Home Institution

University of North Carolina at Chapel Hill

Publication Date

Fall 2008

Program Name

Samoa: Pacific Islands Studies

Abstract

This focus of this paper is the role that coconut products have played in Samoa’s cash economy, past and present. This paper begins with a brief history of the use of coconut products in Samoa before independence. Next, the decline of the copra and copra oil industries in the 1980s and 1990s is highlighted, and several causes for this decline are explained. The current roles of coconut products such as copra oil, virgin coconut oil, whole coconuts sold locally, coconut cream, coconut shell handicrafts, and coconut wood are then analyzed. Specific attention is given to the potential role of copra oil as a bio-fuel alternative to imported diesel fuel, and to the expanding export-oriented virgin coconut oil industry. The products’ current contributions to Samoa’s economy are presented, and important research currently being done on coconut products is also analyzed. Finally, this paper’s conclusion focuses on the future of these industries, and what needs to be done to ensure that the coconut tree’s potential economic benefits are reaped in the years to come.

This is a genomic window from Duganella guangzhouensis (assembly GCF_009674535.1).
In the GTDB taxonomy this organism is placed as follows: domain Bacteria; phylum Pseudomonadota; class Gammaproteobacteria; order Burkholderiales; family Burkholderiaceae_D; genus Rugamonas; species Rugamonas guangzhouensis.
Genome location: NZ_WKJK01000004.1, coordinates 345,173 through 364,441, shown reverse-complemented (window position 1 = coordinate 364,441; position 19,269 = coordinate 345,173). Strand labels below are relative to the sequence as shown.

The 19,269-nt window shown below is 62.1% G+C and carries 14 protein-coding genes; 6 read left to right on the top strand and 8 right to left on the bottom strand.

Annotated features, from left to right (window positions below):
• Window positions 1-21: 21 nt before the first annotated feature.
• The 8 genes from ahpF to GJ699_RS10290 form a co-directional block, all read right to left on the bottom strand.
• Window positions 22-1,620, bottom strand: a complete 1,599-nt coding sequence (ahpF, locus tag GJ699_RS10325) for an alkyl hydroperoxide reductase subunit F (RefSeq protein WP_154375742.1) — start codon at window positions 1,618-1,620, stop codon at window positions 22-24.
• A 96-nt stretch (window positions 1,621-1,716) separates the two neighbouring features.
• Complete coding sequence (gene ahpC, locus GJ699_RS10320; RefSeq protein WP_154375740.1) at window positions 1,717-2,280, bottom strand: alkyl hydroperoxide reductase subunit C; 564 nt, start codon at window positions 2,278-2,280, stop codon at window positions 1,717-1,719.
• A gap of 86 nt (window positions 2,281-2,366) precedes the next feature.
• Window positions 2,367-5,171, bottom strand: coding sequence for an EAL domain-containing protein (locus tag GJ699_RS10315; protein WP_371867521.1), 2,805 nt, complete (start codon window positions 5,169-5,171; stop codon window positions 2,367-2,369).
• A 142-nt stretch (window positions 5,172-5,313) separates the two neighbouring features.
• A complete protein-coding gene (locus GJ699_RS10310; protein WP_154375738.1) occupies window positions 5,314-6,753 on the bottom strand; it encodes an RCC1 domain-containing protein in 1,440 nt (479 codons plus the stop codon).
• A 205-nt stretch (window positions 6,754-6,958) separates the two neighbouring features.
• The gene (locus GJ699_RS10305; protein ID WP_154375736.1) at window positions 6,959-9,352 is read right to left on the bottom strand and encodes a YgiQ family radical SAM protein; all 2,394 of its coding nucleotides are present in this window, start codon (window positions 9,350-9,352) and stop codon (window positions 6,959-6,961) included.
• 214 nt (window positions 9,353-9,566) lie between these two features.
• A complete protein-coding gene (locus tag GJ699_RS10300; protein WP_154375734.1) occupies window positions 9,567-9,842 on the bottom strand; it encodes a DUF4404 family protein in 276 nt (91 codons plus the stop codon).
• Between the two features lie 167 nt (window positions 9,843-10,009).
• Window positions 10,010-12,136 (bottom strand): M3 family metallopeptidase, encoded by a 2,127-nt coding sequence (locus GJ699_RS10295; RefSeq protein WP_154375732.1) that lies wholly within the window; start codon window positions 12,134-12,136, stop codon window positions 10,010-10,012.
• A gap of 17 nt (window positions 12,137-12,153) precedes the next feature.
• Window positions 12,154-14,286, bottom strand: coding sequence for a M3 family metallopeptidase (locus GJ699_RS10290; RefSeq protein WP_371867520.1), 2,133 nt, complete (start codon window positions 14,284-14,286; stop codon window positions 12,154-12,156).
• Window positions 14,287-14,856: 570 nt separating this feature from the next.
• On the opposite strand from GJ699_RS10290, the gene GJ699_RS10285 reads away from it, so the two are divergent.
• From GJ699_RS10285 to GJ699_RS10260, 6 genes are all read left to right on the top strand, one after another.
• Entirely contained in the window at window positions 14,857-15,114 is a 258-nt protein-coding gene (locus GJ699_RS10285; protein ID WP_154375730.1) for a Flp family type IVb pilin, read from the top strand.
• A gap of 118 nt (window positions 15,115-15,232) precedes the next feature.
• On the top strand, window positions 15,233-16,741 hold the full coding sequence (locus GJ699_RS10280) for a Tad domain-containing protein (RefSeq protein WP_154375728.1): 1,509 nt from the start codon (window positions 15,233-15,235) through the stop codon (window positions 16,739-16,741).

Disciplines

Agricultural and Resource Economics

 

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